It is time for regional NHS leaders to involve GPs in wide-ranging plans for overhauling patient service across the country, NHS England has said.
Papers filed ahead of today’s NHS England board meeting said leaders of the planning process now had to involve GPs ‘fully’ so they could ‘lead changes’ to patient services.
But this comes only after the majority of the 44 regional ‘sustainability and transformation plans’ (STPs) have already been drawn up and published, and after Pulse reported in August that GPs were being excluded from consultations.
The papers said: ‘They now also need to do more to engage clinicians – including frontline GPs – and all our staff in the next phase and to involve them fully in preparing to lead changes to the way we design our services to look after patients.’
Addressing the board meeting, NHS England national director for operations and information Matthew Swindells said this comes as NHS England ‘move[s] from the proposal phase that we’re in at the moment into turning these into plans to be implemented’.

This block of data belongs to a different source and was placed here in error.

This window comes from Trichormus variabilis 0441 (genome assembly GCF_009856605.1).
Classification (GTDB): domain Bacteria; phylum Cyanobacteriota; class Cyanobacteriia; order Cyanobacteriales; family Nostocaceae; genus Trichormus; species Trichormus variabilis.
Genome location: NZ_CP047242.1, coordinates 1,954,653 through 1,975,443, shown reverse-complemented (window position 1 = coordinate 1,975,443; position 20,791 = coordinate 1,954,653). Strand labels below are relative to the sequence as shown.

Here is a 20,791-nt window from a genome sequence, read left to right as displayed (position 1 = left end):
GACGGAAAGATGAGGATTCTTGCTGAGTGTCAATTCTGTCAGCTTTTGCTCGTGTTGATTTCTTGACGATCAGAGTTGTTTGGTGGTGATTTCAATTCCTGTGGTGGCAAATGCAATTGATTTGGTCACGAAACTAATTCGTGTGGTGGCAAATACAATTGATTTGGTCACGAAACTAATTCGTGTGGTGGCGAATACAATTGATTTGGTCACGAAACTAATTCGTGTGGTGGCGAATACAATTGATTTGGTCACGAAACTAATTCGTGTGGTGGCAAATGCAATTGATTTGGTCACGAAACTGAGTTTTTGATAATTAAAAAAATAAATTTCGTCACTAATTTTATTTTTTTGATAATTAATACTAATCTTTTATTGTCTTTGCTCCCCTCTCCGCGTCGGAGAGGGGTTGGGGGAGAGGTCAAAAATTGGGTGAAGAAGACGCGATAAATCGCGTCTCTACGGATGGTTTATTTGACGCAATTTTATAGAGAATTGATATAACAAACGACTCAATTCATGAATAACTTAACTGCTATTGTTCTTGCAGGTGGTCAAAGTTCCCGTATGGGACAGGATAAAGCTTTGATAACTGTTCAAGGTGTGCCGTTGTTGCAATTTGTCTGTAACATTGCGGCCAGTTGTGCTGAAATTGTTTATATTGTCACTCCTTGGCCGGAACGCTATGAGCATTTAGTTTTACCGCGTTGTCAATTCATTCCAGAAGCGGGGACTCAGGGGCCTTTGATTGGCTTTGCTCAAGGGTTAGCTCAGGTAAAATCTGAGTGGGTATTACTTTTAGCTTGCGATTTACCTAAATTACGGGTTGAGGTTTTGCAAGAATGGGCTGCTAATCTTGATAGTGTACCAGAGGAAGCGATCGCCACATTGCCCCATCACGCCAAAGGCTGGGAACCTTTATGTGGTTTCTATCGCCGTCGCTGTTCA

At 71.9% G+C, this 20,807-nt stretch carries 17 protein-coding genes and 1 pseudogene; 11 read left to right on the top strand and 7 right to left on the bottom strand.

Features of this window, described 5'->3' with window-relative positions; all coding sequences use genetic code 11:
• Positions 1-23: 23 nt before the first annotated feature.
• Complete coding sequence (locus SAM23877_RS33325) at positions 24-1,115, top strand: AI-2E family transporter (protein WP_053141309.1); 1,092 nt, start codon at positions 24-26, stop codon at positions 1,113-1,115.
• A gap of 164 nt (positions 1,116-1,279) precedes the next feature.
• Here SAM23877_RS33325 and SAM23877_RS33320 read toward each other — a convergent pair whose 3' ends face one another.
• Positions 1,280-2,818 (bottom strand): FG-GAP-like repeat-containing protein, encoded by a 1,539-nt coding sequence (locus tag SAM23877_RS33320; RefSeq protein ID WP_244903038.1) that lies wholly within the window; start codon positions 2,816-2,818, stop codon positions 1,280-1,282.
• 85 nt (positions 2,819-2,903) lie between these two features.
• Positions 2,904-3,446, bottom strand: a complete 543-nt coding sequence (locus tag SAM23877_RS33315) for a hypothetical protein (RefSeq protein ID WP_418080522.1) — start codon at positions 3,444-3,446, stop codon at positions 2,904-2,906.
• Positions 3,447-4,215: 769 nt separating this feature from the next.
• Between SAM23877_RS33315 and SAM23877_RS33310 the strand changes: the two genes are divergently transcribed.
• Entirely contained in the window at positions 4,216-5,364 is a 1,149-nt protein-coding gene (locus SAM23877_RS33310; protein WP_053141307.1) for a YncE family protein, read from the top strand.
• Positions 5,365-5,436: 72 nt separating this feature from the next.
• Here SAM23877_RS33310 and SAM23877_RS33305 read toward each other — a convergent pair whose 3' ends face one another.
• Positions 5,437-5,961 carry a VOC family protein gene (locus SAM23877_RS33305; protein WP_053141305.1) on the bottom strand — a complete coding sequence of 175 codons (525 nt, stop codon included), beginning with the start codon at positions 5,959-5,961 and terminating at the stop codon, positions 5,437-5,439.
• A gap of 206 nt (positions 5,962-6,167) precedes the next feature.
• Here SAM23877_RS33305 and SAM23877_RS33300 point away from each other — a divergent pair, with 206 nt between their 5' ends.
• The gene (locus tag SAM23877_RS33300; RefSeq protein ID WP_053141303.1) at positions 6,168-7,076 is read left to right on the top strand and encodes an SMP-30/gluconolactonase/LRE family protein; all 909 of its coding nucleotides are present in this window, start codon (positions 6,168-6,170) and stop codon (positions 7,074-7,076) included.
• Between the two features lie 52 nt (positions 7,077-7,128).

He added that while every area has consulted on proposed changes to some extent, ‘we need to create a standardised feeling that this is part of a joint engagement in how we take the NHS forward over the next four years’.
Mr Swindells added that nothing in the plans ‘takes away the statutory obligation to consult over a major service change’, but the document submitted to the board said that ‘formal consultation’ with the public on the plans will be necessary only in ‘some cases’.
The board papers further revealed that the STPs had requested more money from NHS England for their plans than what is available.
They said: ‘Capital is very tight over the next few years; STPs’ requests exceed what is available.’
NHS England will now review these requests and focus on those that are ‘shovel ready’ and will make patient services more efficient, the papers added.